Since the 2012 Ukrainian parliamentary election women made up 10 percent of the parliament;[67] in 2010 women made up 8.5 percent of the parliament compared to an average of 30 percent in Europe.[68] Several millionaires are member of Rada factions.[69][70][71][72][73][74][74][75][76][77][78]

14 Rada lawmakers missed all 51 parliament sessions in 2010.[77]

Current factions

On 12 December 2012 five factions where formed (at the opening session of the new parliament formed after the 2012 Ukrainian parliamentary election).[79]

Parliamentary majority and Majority's opposition

  • The first parliamentary majority was composed out the Communist Party (Bolsheviks) of Ukraine known as the "Group 239". On July 16, 1990 the parliament adopted the Declaration about the State sovereignty of Ukraine. Out of 385 attending deputies for the declaration voted 355 with only 4 votes against it, 26 other deputies did not take part in voting.
  • On December 22, 1998 the parliamentary majority of the 3rd convocation was created in Verkhovna Rada. It consisted of following factions: "Fatherland", Group "Revival of regions", "Community", Party of Greens of Ukraine, People-Democratic Party, People's Movement of Ukraine, People's Movement of Ukraine (first), Group "Independents", Party "Reforms and Order" - "Reforms-Congress", Social-Democratic Party of Ukraine (united), Labor Party of Ukraine, and non-affiliated deputies.
  • On September 27, 2002 the parliamentary majority of the 4th convocation was created in Verkhovna Rada. It consisted of following factions: "Agrarians of Ukraine", People-Democratic Party, parties of Industrialist and Entrepreneurs and "Toiling Ukraine", "Regions of Ukraine", Social-Democratic Party of Ukraine (united), Group "Democratic Initiatives", Group "European Choice", Group "People's Choice", Group "People's Authority".[80]
  • On June 22, 2006 the parliamentary majority of the 5th convocation was created in Verkhovna Rada as the Coalition of Democratic Forces. It consisted of following factions: "Our Ukraine", Bloc of Yulia Tymoshenko, Socialist Party of Ukraine.

On July 7, 2006 the parliamentary majority of the 5th convocation was created once again in Verkhovna Rada as the Anti-Crisis Coalition. It consisted of following factions: Party of Regions, Communist Party of Ukraine, Socialist Party of Ukraine, and few deputies from "Our Ukraine" and Bloc of Yulia Tymoshenko.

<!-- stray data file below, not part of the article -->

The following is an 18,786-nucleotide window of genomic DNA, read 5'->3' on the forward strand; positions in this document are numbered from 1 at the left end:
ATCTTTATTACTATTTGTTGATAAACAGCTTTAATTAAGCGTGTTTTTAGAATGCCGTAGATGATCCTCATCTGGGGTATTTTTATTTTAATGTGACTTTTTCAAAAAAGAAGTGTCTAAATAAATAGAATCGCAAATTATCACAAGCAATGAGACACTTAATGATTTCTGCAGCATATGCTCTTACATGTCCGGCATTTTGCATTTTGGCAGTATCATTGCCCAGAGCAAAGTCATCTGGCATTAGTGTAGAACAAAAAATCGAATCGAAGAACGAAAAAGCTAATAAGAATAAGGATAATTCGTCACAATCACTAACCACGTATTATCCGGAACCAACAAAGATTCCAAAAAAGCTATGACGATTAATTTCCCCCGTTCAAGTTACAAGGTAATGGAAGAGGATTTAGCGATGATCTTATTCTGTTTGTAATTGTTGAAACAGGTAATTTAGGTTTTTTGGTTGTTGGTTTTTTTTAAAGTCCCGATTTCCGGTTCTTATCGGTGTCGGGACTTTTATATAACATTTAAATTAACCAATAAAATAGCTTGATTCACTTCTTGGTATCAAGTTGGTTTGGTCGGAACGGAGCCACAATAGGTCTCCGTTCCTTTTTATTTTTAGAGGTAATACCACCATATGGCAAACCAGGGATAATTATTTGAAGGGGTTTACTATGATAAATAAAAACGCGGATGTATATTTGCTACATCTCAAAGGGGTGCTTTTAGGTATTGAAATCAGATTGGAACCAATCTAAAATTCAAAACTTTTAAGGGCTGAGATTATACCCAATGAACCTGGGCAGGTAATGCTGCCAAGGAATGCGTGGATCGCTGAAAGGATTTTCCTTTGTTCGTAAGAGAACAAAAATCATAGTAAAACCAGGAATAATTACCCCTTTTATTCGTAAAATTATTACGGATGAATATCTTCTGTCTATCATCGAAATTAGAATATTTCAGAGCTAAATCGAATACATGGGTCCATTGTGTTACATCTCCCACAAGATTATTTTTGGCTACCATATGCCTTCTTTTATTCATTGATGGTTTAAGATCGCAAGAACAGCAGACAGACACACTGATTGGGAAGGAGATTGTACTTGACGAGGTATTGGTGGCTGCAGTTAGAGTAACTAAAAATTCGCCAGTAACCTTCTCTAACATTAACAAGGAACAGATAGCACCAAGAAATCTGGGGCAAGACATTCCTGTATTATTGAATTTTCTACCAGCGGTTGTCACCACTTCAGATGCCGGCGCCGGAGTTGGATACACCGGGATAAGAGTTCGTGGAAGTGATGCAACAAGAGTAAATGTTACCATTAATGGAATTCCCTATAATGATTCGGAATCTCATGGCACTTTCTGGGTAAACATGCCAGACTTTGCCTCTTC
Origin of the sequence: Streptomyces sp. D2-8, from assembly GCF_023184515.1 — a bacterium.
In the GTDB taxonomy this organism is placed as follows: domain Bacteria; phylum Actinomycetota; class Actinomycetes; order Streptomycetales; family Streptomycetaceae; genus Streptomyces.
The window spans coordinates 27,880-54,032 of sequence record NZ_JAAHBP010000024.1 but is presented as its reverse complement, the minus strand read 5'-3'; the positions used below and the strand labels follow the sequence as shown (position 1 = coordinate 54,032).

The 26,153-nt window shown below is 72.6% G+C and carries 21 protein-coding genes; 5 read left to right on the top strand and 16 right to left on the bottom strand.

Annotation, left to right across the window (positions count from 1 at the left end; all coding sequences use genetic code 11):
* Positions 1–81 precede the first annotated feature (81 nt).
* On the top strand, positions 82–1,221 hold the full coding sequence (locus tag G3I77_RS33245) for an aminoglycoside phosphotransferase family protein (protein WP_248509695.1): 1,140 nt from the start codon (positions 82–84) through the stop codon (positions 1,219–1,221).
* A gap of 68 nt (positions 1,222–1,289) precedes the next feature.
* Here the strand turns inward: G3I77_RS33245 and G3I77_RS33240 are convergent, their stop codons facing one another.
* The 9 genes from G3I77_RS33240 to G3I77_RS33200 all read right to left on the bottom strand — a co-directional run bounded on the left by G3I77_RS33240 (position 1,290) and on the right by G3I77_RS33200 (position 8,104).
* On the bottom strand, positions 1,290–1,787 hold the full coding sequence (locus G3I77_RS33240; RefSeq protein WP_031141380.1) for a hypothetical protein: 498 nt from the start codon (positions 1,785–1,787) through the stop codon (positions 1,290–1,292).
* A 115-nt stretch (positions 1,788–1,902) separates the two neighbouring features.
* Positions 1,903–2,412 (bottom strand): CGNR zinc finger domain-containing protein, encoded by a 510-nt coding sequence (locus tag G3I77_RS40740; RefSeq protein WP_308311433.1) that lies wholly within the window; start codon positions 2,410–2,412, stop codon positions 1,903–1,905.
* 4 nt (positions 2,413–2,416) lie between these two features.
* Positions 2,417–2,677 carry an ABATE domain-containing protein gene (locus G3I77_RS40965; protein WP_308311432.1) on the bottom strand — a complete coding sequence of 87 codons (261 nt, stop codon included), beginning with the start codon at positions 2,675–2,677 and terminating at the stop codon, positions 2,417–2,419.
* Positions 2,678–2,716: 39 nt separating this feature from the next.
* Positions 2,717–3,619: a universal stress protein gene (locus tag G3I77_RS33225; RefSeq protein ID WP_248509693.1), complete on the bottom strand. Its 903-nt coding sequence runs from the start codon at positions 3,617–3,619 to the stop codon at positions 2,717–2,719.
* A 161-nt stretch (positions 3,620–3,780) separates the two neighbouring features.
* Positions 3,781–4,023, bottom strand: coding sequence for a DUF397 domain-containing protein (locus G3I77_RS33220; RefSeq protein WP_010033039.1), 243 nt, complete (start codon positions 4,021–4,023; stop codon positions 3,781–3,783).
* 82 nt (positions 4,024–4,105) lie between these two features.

Deputies

Main article: People's Deputy of Ukraine

According to the "Law of Ukraine about elections of national deputies of Ukraine"[82] a national deputy may become a citizen of Ukraine who on the day of elections a) reached 21 years of age; b) has the right to vote; c) resided in Ukraine for the last five years.

Verkhovna Rada deputies have the right to free transportation, free use of the hall of official delegations, free housing, free medical services and free vacations at health spas.[83][84] Each deputy is allowed to have up to 31 assistants-consultants four out of them are allowed to be admitted into the Secretariat of Verkhovna Rada.[85] The Ukrainian President, Prime Minister, members of the government and the Verkhovna Rada deputies also have parliamentary immunity[86](law enforcement also cannot search their homes or follow them.[87]). During the Orange Revolution[87] and the campaign for the 2007 parliamentary election Party of Regions, OU-PSD and BYuT all promised to strip lawmakers of their parliamentary immunity.[86] June 2008 the parliament failed to adopt the bill on restriction of privileges for deputies and introduction of imperative mandate. 192 people's deputies voted "for" the bill submitted by the BYuT faction out of 436 deputies registered in the session hall. The factions of the opposition Party of Regions, as well as the CPU and the Lytvyn Bloc voted against, the OU-PSD faction voted partially "for" and the BYUT faction voted (fully) "for". A proposal to send the bill for the first reading for the second time did also not find support.[83] In May 2009 the second Tymoshenko Government approved a bill amending the law on the status of a people's deputies of Ukraine, this bill reduces certain privileges for incumbent deputies and former deputies.[88] The parliament canceled some benefits and payments to lawmakers in December 2011.[89]